Presented with a level of polish that belies its low, Kickstarter-funded budget, “I’ll See You in My Dreams” works well enough as a smooth, emotionally effective blend of easy, generous laughs and lovely romantic interludes — grounded at every step by Danner’s calmly radiant, deeply felt performance, in which we see Carol emerging into greater awareness of the uncertainty of the future and the importance of appreciating every fleeting moment. And indeed, Haley and Marc Basch’s script is nothing if not a succession of moments to savor, where what matters isn’t the fairly predictable narrative destination so much as the simple pleasure of spending time in these characters’ company.

A little of that company can admittedly go a long way where Carol’s friends are concerned. Mercifully, the requisite old-biddies-getting-high gag makes for a genuinely amusing scene rather than the eye-rolling cliche it could have been, due in part to Squibb’s crack delivery (crack being an adjective in that instance) and Perlman and Place’s equally sharp timing. As for Carol’s scenes with Lloyd and especially Elliott’s Bill — courting her with a twinkle in his eye that’s at once randy, affectionate and deeply sincere — they’re suffused with such effortless, free-flowing chemistry that they never feel like time wasted.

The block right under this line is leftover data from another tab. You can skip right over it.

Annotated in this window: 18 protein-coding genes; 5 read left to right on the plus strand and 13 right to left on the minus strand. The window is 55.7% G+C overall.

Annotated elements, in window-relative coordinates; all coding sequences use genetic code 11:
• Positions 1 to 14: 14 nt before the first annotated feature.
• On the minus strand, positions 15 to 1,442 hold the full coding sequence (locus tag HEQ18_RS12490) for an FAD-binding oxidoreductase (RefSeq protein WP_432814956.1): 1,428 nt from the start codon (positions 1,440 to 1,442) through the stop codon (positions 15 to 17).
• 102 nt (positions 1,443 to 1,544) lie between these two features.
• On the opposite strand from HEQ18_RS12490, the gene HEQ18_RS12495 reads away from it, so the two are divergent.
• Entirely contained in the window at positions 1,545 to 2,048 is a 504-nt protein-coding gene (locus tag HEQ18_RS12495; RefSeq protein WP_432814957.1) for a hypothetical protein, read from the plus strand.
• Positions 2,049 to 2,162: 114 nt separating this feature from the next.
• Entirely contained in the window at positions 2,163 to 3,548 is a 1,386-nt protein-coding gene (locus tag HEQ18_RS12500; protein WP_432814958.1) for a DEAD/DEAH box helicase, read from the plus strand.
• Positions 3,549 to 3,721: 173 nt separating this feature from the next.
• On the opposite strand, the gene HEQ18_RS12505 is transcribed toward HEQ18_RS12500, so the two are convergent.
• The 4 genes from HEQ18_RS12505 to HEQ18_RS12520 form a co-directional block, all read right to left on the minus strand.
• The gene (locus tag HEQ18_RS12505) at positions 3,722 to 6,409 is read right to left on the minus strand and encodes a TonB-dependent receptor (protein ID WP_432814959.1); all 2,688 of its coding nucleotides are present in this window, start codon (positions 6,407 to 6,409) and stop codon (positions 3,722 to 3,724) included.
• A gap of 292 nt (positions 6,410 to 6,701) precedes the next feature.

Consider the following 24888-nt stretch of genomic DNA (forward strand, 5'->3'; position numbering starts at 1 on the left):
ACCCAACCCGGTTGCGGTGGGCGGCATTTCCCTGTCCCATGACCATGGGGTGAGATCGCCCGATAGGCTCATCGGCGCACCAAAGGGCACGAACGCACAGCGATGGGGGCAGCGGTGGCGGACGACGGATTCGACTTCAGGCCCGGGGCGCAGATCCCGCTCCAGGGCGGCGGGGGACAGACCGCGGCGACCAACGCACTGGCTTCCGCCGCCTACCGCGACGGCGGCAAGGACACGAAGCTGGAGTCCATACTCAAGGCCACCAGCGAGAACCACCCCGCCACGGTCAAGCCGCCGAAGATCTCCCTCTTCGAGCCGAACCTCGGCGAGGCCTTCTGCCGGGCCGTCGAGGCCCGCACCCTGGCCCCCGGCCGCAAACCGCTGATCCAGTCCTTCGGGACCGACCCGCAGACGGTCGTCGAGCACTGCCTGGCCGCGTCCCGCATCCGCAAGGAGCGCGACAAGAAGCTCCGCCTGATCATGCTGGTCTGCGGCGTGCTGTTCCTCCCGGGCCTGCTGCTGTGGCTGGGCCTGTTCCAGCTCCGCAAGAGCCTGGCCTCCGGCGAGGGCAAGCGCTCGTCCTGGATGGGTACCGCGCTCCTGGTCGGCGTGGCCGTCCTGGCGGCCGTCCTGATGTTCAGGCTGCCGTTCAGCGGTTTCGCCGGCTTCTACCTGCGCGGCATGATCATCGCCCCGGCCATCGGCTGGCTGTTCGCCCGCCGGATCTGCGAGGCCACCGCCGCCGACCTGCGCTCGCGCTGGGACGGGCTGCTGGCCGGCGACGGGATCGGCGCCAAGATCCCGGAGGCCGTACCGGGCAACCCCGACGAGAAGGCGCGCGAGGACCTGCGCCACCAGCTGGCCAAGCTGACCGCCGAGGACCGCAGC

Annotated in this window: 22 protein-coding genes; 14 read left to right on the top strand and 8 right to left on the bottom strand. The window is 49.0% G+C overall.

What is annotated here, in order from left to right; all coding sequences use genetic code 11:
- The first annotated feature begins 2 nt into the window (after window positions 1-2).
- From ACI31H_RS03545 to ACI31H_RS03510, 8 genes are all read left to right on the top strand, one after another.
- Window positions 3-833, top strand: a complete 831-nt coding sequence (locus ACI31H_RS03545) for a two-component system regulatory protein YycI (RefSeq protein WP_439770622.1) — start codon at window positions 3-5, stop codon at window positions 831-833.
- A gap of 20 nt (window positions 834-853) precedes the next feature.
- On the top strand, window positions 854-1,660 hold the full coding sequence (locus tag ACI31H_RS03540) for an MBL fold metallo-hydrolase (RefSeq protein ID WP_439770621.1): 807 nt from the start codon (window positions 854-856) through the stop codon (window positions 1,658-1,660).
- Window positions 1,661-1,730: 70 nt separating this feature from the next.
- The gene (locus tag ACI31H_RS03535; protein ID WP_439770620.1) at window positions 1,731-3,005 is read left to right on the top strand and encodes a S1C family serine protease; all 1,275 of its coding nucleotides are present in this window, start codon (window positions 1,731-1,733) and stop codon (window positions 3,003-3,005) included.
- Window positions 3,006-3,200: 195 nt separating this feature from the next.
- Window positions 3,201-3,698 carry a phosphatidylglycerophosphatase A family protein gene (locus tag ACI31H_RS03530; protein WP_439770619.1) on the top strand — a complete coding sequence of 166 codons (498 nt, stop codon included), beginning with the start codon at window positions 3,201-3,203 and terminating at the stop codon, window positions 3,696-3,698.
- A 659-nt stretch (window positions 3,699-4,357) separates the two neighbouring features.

Malin Akerman makes a mid-film appearance as Carol’s daughter, Katherine, who stops by L.A.to pay her mother a visit. Their scenes together are brief, but quite revealing of the ways in which even thoughtful, loving children can often take their parents for granted. In placing the viewer’s identification entirely with Carol — and giving the perpetually underexposed Danner a richly deserved showcase, her best since her impressive supporting turn in 2012’s “Hello I Must Be Going” — Haley’s film emerges an appreciable exception to the rule that Hollywood has no place for women of a certain age. Call it conventional filmmaking, perhaps, but it could hardly be considered the norm.

Sundance Film Review: 'I'll See You in My Dreams'

Reviewed at Sundance Film Festival (Premieres), Jan. 27, 2015. Running time: 85 MIN.

Production

A Two Flints production in association with Jeff Rice Films, Northern Lights Films. Produced by Rebecca Green, Laura D. Smith, Brett Haley. Executive producers, Jason Howard, Mary Katherine Crosland, Erik Rommesmo, Jeff Schlossman, Bill Wallwork.

Crew

Directed, edited by Brett Haley. Screenplay, Haley, Marc Basch. Camera (color), Rob C. Givens; music, Keegan DeWitt; production designer, Eric Archer; set decorator, Julie O’Leary; costume designer, Mirren Gordon-Crozier; sound, Anthony Enns; sound designer/re-recording mixer, Zach Seivers; visual effects, the Render Guys; assistant director, Chad Rosen.

With

Blythe Danner, Martin Starr, Sam Elliott, Malin Akerman, June Squibb, Rhea Perlman, Mary Kay Place.
Want to read more articles like this one? SUBSCRIBE TO VARIETY TODAY.
Post A Comment 10

Leave a Reply

10 Comments

Comments are moderated. They may be edited for clarity and reprinting in whole or in part in Variety publications.

Fill in your details below or click an icon to log in:

WordPress.com Logo

You are commenting using your WordPress.com account. Log Out / Change )

Twitter picture

You are commenting using your Twitter account. Log Out / Change )

Facebook photo

You are commenting using your Facebook account. Log Out / Change )

Google+ photo